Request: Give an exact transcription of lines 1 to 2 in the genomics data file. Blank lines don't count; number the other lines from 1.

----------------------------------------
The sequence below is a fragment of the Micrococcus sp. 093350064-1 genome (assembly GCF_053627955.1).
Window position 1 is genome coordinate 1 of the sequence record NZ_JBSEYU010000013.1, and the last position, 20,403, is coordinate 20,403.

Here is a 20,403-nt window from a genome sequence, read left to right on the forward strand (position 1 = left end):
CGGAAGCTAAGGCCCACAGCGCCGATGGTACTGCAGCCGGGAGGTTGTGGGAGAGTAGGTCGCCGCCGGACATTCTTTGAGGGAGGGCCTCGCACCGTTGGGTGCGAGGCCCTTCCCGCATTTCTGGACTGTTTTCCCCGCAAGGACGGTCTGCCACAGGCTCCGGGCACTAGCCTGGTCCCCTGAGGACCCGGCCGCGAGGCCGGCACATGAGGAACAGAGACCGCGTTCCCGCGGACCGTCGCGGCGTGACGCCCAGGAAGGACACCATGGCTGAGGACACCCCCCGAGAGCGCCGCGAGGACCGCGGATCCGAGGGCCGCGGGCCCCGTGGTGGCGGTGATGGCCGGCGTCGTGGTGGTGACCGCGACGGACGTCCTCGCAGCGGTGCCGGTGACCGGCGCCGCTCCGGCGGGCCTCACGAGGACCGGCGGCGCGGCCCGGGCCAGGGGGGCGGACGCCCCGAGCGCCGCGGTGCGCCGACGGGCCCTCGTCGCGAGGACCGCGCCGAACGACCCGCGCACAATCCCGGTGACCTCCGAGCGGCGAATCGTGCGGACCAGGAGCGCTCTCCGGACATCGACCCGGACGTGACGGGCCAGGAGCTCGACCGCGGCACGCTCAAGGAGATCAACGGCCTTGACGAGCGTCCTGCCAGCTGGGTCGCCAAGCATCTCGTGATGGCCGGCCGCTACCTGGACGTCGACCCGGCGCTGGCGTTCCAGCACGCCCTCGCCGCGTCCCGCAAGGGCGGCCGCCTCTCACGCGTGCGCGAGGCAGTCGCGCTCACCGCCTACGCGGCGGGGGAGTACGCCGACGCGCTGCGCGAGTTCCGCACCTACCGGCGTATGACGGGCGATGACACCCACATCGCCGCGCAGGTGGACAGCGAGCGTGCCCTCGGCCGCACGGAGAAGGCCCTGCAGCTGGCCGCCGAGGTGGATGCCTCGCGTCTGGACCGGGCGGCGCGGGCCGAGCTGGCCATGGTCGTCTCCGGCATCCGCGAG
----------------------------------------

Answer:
The sequence below is a fragment of the Micrococcus sp. 093350064-1 genome (assembly GCF_053627955.1).
Window position 1 is genome coordinate 1 of the sequence record NZ_JBSEYU010000013.1, and the last position, 20,403, is coordinate 20,403.